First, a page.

Badly needing to change the conversation following another spring letdown, the Blues have embraced their town’s tried-and-true marketing pitch: Buy local.
The Blues didn’t merely sign free-agent center Paul Stastny on Tuesday to a four-year, $28 million deal. They corrected a draft oversight, brought a family’s story full circle and hopefully acquired a talent able to breathe life into a maddeningly inefficient offense.
Bet heavily on the Blues banging the “coming home” drum. Stastny, after all, attended Chaminade College Prep. His father, Peter, finished his prolific career with The Note. Older brother Yan also played pieces of three seasons here. Still, those family ties weren’t enough to move the Blues to select Paul in the 2005 draft. The Blues hit on T.J. Oshie at No. 24 before missing badly on defenseman Scott Jackson at No. 37, seven picks before the Colorado Avalanche grabbed Stastny.
Only two players selected outside the ’05 draft’s first two overall picks have netted more than Stastny’s 160 NHL goals. Only one, Nashville winger James Neal, was available when the Blues selected Oshie.
The Blues atoned lavishly. They’re paying a premium in return for Stastny agreeing to a shorter-term contract that allows him to re-enter free agency in four years, when he’ll be 32. The deal also shoves the Blues against the league salary cap, meaning the roster is virtually set barring a trade.
“I was in a good position,” Stastny understated during a Tuesday afternoon conference call.
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More important is how Tuesday positions the Blues, a franchise that hasn’t escaped its conference semifinals since Stastny attended Chaminade.
General manager Doug Armstrong acquired Stastny as the second half of a center combo. In something of an intelligence coup, the club signed Finnish center Jori Lehtera, its third-round draft pick six years ago. Armstrong gauged Lehtera’s interest in leaving the Kontinental Hockey League during the Sochi Olympics. Lehtera, 26, negotiated out of his KHL deal, signed a two-year pact with the Blues and may now rejoin his former teammate, Vladimir Tarasenko.
“I’m obviously betting a lot of money we’re more difficult to defend than we were two days ago,” quipped Armstrong.
That would be a good thing. The Blues have a knack for getting bogged down offensively in the postseason. During Armstrong’s watch they have managed 14, 10 and six goals in elimination series lasting six, six and four games. Center play has received heavy scrutiny. David Backes was compromised by a severe hit during April’s Game 2 against the Blackhawks. The Blues got one goal and eight assists from their centers during the series. The team scored on one of every 16 shots on net, never mind the ones that were too wide or too high.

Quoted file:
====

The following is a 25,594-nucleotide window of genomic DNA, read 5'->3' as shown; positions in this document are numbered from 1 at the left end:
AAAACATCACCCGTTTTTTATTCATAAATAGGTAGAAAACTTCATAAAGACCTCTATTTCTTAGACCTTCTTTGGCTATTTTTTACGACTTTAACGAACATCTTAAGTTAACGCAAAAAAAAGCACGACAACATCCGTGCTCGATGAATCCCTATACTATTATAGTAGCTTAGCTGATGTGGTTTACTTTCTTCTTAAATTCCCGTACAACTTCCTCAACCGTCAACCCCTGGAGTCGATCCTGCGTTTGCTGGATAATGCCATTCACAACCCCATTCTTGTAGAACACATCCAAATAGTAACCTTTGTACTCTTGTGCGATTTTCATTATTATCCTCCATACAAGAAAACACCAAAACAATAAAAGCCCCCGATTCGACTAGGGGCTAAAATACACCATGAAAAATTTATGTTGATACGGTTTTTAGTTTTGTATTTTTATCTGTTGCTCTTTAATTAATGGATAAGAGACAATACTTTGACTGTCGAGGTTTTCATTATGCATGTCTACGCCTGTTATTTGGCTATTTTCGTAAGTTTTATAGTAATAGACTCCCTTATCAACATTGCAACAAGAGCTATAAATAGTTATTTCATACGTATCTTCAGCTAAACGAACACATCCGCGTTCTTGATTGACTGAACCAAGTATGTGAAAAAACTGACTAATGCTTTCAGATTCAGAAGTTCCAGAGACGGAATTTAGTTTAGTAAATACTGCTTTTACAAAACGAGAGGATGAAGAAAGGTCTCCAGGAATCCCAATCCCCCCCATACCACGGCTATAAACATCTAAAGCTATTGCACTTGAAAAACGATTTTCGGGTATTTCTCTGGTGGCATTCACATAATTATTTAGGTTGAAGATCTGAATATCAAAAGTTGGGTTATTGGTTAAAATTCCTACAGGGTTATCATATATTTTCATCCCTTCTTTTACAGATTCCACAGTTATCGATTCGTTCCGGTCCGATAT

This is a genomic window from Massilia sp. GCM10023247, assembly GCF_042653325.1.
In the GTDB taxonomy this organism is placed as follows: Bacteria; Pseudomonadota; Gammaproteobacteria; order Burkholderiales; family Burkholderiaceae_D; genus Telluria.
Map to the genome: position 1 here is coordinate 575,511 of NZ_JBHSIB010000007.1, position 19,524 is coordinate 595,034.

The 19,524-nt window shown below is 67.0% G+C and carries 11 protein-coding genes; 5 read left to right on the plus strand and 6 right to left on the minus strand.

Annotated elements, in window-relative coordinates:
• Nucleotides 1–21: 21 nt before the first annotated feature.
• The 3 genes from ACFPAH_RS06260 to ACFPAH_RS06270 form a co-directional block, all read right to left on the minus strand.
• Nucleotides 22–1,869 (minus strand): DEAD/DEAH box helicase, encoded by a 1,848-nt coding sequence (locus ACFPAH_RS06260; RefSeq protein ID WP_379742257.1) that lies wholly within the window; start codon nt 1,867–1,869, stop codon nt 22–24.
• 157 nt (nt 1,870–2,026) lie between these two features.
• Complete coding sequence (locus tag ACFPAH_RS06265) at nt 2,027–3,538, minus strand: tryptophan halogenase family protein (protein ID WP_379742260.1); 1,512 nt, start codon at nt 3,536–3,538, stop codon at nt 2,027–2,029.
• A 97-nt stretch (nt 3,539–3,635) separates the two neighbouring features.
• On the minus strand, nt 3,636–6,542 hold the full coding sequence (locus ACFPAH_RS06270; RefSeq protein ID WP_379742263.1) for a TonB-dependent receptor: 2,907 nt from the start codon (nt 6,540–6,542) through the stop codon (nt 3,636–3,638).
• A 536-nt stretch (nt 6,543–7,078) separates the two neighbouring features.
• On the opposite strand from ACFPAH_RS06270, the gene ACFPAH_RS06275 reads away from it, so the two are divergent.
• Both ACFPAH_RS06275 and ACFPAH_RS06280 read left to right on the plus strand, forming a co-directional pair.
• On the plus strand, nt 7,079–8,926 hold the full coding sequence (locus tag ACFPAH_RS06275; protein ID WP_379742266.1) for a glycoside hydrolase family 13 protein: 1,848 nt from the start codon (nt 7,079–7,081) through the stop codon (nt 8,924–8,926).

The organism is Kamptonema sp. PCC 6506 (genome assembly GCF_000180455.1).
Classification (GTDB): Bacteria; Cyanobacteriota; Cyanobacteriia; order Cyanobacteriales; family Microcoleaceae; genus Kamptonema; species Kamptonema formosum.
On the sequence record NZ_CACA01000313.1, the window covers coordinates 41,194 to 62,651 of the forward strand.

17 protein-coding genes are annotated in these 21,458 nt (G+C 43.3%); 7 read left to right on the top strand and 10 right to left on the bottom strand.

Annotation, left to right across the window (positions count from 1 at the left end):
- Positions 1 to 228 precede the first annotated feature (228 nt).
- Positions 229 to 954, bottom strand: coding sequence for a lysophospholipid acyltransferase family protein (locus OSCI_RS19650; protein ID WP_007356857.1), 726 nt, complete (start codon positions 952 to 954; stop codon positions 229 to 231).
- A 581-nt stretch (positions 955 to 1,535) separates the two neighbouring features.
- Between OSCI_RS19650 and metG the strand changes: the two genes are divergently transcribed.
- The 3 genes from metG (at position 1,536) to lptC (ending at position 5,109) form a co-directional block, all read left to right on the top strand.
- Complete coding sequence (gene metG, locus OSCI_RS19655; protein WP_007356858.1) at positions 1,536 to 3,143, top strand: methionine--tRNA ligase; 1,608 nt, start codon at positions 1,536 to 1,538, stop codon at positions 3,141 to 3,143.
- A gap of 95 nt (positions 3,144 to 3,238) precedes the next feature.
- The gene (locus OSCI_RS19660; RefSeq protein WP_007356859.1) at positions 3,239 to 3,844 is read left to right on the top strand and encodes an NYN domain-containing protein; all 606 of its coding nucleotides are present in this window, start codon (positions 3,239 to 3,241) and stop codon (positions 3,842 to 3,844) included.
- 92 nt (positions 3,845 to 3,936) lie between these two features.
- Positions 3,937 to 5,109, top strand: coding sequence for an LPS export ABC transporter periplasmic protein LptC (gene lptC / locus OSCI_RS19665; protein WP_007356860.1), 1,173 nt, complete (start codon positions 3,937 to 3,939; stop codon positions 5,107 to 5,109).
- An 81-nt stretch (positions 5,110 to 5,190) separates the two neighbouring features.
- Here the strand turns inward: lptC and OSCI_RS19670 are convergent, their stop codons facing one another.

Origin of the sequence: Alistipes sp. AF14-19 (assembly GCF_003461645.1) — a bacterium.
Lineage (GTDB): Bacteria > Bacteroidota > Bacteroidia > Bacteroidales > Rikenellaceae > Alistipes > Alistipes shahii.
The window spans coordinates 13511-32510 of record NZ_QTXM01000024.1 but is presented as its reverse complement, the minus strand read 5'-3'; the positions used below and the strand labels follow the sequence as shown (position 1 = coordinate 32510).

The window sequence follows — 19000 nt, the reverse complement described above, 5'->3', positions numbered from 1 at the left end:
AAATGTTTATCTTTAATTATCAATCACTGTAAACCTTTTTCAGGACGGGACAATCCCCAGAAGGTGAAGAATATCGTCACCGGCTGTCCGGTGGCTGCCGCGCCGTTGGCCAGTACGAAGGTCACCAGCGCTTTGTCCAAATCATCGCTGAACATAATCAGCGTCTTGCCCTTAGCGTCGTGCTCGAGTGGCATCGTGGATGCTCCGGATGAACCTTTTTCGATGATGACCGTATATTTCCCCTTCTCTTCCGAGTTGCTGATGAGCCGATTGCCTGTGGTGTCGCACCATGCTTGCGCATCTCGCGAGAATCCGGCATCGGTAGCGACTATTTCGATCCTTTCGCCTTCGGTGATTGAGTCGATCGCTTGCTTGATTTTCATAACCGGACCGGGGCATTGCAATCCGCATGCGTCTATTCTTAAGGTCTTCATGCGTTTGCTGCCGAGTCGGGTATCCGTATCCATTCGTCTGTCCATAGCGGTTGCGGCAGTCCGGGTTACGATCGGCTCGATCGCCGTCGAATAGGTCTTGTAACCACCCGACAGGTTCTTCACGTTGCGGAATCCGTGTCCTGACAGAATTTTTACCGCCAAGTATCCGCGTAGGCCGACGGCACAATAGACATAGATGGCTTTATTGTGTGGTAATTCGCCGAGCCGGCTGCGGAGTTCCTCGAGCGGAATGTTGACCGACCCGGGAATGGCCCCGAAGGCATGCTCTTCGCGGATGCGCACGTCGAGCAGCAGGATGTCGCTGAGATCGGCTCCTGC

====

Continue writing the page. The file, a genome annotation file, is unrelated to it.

The status quo was not an option for a team that challenged for the Presidents’ Cup before ending the season on an injury-assisted, six-game losing streak. A franchise that has renovated its business operations was running out of ways to sell hope. Even the best jingles eventually change.
Armstrong famously attempted the Goalie Gambit with Ryan Miller, who became the city’s most disappointing athletic import since the Cardinals signed Tino Martinez more than 12 years earlier. The Blues got no further with Miller than they did the previous year with Brian Elliott, who was not considered an option this postseason but returned via a three-year extension in May.
The Blues’ goalie tandem boasts six career playoff wins, all of them Elliott’s.
Last season’s attempt to fortify the team from the goal out didn’t work. The Blues rarely played from ahead. The Blackhawks literally skated circles around them in Game 6.
Armstrong, who first attempted to deal for Ottawa center Jason Spezza, described Stastny as a patient, selfless player who gets the most from his wings. Stastny offered a similar description: “I try to slow it down and find the open guy.” A player who has averaged 22 goals and 40 assists during the NHL’s last four 82-game seasons also scored 10 points, including five goals, in the Avalanche’s seven-game April playoff ouster. Stastny has converted 19 percent of his shots on net in 22 career playoff games.
We’ll withhold judgment on whether Tuesday’s moves are enough to push the Blues beyond the first round of the playoffs. Who can say whether it makes them a more viable matchup for the Blackhawks or Los Angeles Kings? (By subtraction, one would think it a double-edge against the Avalanche.) The Miller tease should remain an instructive moment when assuming facts not yet in evidence. However, bringing in an engaging still-young talent familiar with the community and enthusiastic about his new employer can’t hurt.
Armstrong had to do something, and he did. There should be an undeniable instant gratification. There assuredly has to be a civic connection. To be determined is how it translates on ice.
Stastny and Lehtera make the Blues deeper and hopefully more potent up front. Their arrival creates intrigue about how Backes and Patrik Berglund will look on the wing. Coach Ken Hitchcock’s line permutations should become even more fascinating.
Best of all, Stastny declined to play the over-the-top pander card. He acknowledged his familiarity and appreciation for the area but declined to say it was the overriding factor in his decision.
“I know the lay of the land,” he said, which certainly includes knowledge of this franchise’s legacy of postseason frustration. He referred to his verdict as “a hockey decision.”
More relevant, Stastny cited this roster’s capacity to create four balanced lines or two dominant ones. He senses a window of opportunity opening, not closing. “There are so many good players available.”
Blues fans had better like this roster because it’s pretty much in place for 2014-15. If it meets with approval, July 1 should be remembered as the day the conversation changed.